Professor at Tecnologico de Monterrey, Campus San Luis Potosí. He is a professor of responsible business and director of the Center for Sustainability and Responsibility. He also is professor and academic coordinator for the Masters Program in Responsible Management at Steinbeis University in Berlin. Oliver is co-leader of the United Nations PRME Working Group on Executive Education, co-editor of the guide Implementing PRME in Executive Education, and lead author of the first PRME textbook to be published. Oliver has contributed to landmark publications in responsible business, such as the A-Z of Corporate Social Responsibility and has published to mainstream responsible management in scientific journals such as in Business Communications Quarterly. As a trainer, coach and consultant in responsible business, Oliver has collaborated with more than 100 businesses from small entrepreneurs to multinational corporations. His broad teaching experiences in responsible business includes full courses in sustainable development, sustainable leadership, social entrepreneurship, environmental economics, social- and cause-related marketing, sustainable innovation, ethics management, and international norms in responsible business.”
Professor in the School of Business at the Tecnológico de Monterrey, Campus San Luis Potosí, México, teaching courses in international business and entrepreneurship. He is co-author of four books. Currently, he is co-authoring with Oliver Laasch, Communicating Corporate Social Responsibility (Business Expert Press, 2012) and with Oliver Laasch and Nick Tolhurst, Responsibility Management: Maximizing Social and Environmental Business Performance (2014), a United Nations PRME textbook. Formerly a distinguished professor at the University of Texas, Tyler campus, Dr. Conaway is a past President of the Association for Business Communication. He is also a professor in the Master of Arts in Responsible Management program, Steinbeis University, Berlin, Germany.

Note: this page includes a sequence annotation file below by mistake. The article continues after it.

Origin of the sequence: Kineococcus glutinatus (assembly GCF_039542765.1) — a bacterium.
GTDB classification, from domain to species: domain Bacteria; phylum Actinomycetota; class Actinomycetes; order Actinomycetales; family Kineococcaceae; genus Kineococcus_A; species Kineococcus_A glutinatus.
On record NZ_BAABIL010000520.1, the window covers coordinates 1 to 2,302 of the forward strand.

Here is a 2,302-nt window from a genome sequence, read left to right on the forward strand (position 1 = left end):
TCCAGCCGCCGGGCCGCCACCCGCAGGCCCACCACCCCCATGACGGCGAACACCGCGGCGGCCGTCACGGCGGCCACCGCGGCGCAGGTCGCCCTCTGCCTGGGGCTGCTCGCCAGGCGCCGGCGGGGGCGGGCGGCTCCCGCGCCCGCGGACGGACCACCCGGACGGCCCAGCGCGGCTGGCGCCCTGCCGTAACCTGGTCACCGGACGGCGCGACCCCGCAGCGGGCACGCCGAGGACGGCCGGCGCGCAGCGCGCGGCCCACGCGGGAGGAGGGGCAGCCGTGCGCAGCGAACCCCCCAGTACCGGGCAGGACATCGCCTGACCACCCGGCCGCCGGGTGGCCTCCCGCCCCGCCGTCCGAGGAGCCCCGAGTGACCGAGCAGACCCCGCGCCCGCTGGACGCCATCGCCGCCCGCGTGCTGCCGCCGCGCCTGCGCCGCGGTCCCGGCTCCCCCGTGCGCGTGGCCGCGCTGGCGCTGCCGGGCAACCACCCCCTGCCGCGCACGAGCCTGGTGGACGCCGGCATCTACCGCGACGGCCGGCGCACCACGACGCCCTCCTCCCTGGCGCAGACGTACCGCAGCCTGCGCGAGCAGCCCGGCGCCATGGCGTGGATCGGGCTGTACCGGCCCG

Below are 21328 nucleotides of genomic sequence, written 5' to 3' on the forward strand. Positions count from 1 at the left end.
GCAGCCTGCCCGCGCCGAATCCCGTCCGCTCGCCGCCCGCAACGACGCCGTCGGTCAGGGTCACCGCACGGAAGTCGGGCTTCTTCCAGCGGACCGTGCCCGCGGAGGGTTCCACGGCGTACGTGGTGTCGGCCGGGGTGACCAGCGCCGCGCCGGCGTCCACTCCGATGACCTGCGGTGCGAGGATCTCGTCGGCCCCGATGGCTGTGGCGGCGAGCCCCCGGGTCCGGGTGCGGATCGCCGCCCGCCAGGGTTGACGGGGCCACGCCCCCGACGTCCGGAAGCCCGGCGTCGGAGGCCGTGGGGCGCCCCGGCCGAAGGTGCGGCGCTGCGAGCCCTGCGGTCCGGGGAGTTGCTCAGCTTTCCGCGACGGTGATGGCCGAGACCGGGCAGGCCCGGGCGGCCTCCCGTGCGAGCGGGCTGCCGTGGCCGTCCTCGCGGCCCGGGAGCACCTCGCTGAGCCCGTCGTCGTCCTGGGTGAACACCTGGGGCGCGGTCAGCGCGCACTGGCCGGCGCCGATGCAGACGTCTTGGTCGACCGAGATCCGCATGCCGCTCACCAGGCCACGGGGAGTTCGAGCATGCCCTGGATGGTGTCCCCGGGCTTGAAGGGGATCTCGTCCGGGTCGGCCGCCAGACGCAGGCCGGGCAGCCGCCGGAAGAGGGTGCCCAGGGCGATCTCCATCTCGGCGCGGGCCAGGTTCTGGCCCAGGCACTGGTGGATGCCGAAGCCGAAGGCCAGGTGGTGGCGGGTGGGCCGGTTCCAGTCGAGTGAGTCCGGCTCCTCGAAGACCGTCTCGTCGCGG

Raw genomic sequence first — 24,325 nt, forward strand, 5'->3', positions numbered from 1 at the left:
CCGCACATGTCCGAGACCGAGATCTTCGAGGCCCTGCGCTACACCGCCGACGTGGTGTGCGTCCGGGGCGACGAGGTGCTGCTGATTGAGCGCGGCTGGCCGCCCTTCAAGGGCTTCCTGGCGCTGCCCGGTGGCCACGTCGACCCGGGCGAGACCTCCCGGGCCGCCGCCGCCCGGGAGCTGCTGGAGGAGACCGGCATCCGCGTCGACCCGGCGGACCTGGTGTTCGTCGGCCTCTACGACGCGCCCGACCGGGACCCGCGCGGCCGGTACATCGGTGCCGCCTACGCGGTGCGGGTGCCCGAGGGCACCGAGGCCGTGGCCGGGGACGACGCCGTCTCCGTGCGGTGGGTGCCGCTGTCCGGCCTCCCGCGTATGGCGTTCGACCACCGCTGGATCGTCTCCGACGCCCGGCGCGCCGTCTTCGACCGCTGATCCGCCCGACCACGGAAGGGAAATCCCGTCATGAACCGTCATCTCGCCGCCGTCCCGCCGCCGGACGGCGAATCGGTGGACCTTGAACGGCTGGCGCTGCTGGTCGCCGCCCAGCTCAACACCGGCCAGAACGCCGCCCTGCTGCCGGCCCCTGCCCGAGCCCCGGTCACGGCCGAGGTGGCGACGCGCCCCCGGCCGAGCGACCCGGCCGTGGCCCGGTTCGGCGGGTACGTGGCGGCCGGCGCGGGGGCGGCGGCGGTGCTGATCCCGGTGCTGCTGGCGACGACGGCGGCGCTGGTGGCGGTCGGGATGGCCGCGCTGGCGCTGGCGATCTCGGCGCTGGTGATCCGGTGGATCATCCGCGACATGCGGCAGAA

Drawing from the classic background theories such as corporate sustainability, business ethics, and corporate social responsibility, these concepts are applied to the most up-to-date practices. The book covers an international perspective, featuring cases from countries all around the world, has a strong theoretical basis, and fully integrates the topics of sustainability, responsibility and ethics.The book includes a wide variety of tools for change at individual, company and systemic levels. Published with the Principles for Responsible Management Education (PRME), a United Nations Global Compact supported initiative, this is both an essential resource for business students at all levels and self-study handbook for executives.
Many accounts of CSR assume a consistent model of capitalism around the world. It is suggested that capitalism can be given a human face, as companies adopt programmes which go beyond the minimum legal requirements. This builds on traditions of optional corporate philanthropy. However, without changing the underlying working of the company, only cosmetic changes are made. In the author's words: “lipstick is applied to the capitalist pig”.
It can be a mistake to read too much into “Responsible Management”, when the culture of management is designed around irresponsibility. Companies have developed elaborate schemes of outsourcing, in an environment of limited liability. This cannot easily be overcome through gestures. This book seeks to engage readers and to provoke thoughts. It can be angry and polemical, but it points a finger directly at ongoing superficial developments.
"Reduce, reuse, recycle" urge environmentalists; in other words, do more with less in order to minimize damage. But as this provocative, visionary book argues, this approach perpetuates a one-way, "cradle to grave" manufacturing model that dates to the Industrial Revolution and casts off as much as 90 percent of the materials it uses as waste, much of it toxic. Why not challenge the notion that human industry must inevitably damage the natural world?
In fact, why not take nature itself as our model? A tree produces thousands of blossoms in order to create another tree, yet we do not consider its abundance wasteful but safe, beautiful, and highly effective; hence, "waste equals food" is the first principle the book sets forth. Products might be designed so that, after their useful life, they provide nourishment for something new-either as "biological nutrients" that safely re-enter the environment or as "technical nutrients" that circulate within closed-loop industrial cycles, without being "downcycled" into low-grade uses (as most "recyclables" now are).
Elaborating their principles from experience (re)designing everything from carpeting to corporate campuses, William McDonough and Michael Braungart make an exciting and viable case for change.